Monthly Payments

A second mortgage means you are taking on another mortgage on top of your current one, so two monthly mortgage payments. Whereas refinancing replaces your existing mortgage, so you only have to make one monthly mortgage payment.

Differing Risks

A second mortgage can be risky because if you cannot make monthly payments, your home may be foreclosed and owned by the original lender. Refinancing can also be risky if you take out too much cash for a cash-out or extend your loan terms, using your home as collateral. 

If you take out too much cash, you risk making it challenging to take out loans in the future. As far as loan terms, consider how much longer you’ll be paying interest on your home mortgage and whether it will cost you more in the long run. 

Interest Rates

Interest rates for a second mortgage typically tend to be higher than refinancing. Lenders factor in the risk of borrowers taking on more debt, which can sometimes mean a higher interest rate. 

Interest rates tend to be lower when choosing to refinance, albeit you’re taking on more money, you’re not taking on two mortgages. 

Refinance vs second mortgage: Which is better?

Determining whether you should refinance or get a second mortgage depends on what would be best for your financial situation.

Use tools available that show what you can expect in either scenario, like a refinance mortgage calculator to help determine your potential refinance mortgage payment.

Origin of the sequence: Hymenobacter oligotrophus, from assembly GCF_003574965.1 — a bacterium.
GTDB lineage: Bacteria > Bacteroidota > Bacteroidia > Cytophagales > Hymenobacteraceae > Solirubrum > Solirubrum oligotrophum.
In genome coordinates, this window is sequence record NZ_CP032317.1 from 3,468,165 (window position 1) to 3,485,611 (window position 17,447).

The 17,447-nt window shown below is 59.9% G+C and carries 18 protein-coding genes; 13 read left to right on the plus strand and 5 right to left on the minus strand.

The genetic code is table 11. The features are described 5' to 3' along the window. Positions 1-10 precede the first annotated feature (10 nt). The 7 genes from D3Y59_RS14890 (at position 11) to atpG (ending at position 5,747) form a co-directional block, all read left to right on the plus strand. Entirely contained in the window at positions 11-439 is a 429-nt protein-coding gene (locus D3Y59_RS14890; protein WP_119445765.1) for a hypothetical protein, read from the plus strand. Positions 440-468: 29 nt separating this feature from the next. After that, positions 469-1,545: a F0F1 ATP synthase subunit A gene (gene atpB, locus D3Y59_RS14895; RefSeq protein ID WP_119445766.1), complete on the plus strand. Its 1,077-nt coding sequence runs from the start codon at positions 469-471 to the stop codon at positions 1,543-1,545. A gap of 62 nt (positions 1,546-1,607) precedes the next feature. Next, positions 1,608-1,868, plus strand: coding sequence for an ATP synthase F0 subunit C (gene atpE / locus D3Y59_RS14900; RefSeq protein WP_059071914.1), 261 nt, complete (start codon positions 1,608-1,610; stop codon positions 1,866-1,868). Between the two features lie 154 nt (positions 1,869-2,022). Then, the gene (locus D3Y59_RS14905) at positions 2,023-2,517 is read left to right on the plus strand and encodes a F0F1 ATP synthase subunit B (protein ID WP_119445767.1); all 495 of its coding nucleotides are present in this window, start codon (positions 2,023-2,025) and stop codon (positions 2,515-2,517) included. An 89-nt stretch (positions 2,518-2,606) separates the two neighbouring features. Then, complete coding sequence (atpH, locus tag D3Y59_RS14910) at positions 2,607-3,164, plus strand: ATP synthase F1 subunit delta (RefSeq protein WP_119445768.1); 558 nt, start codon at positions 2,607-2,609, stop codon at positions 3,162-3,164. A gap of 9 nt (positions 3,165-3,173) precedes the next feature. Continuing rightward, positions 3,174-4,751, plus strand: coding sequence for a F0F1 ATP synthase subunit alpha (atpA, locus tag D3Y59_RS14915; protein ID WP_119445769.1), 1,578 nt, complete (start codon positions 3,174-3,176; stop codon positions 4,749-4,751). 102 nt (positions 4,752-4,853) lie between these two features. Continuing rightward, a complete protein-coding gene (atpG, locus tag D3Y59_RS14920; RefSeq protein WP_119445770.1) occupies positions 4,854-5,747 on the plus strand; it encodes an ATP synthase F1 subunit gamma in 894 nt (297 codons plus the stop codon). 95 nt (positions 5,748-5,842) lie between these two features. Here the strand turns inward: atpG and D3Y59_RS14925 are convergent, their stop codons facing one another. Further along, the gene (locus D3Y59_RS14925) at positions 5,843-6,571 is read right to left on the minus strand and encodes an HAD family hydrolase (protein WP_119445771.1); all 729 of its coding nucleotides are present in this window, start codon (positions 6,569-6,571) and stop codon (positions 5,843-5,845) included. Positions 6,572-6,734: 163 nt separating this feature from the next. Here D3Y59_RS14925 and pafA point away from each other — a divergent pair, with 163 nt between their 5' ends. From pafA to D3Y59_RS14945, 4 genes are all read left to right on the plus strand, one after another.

This includes what you can expect to pay for your monthly mortgage principal, interest, tax, and insurance. 

It’s a helpful tool that can help determine which type of mortgage would be best for you.

Both refinancing and a second mortgage have their benefits as well.

The pros of a refinance mortgage include the following:

  • Shorter loan life
  • Lower monthly payments
  • Lower interest rates
  • Cash on hand with cash-out refinancing
  • Funding for major expenses

The cons of a refinance mortgage include the following:

  • You’ll need to go through the approval and closing process again
  • Reducing term life can cause higher payments
  • Home equity is based on the market, so you’re at risk of being ‘underwater’

The pros of a second mortgage include the following:

  • Higher loan amount for the borrower
  • Lower interest rates with home mortgages vs personal loans
  • Possible tax deductions

The cons of a second mortgage include the following:

  • You’ll need to go through the approval and closing process again
  • At the risk of foreclosure if unable to make payments
  • Higher interest rates

GO Mortgage can help 

Whether you’re buying another home, making renovations, seeking better mortgage terms, or paying off significant expenses, there are many factors to consider.

GO Mortgage can help you understand your mortgage loan options.

We’ll review your credit score, financial history, and other variables to be able to provide an accurate analysis of which type of mortgage would be ideal for you.

Reach out to our team of experienced lending professionals today to learn about our offerings.

Image by Alexander Stein from Pixabay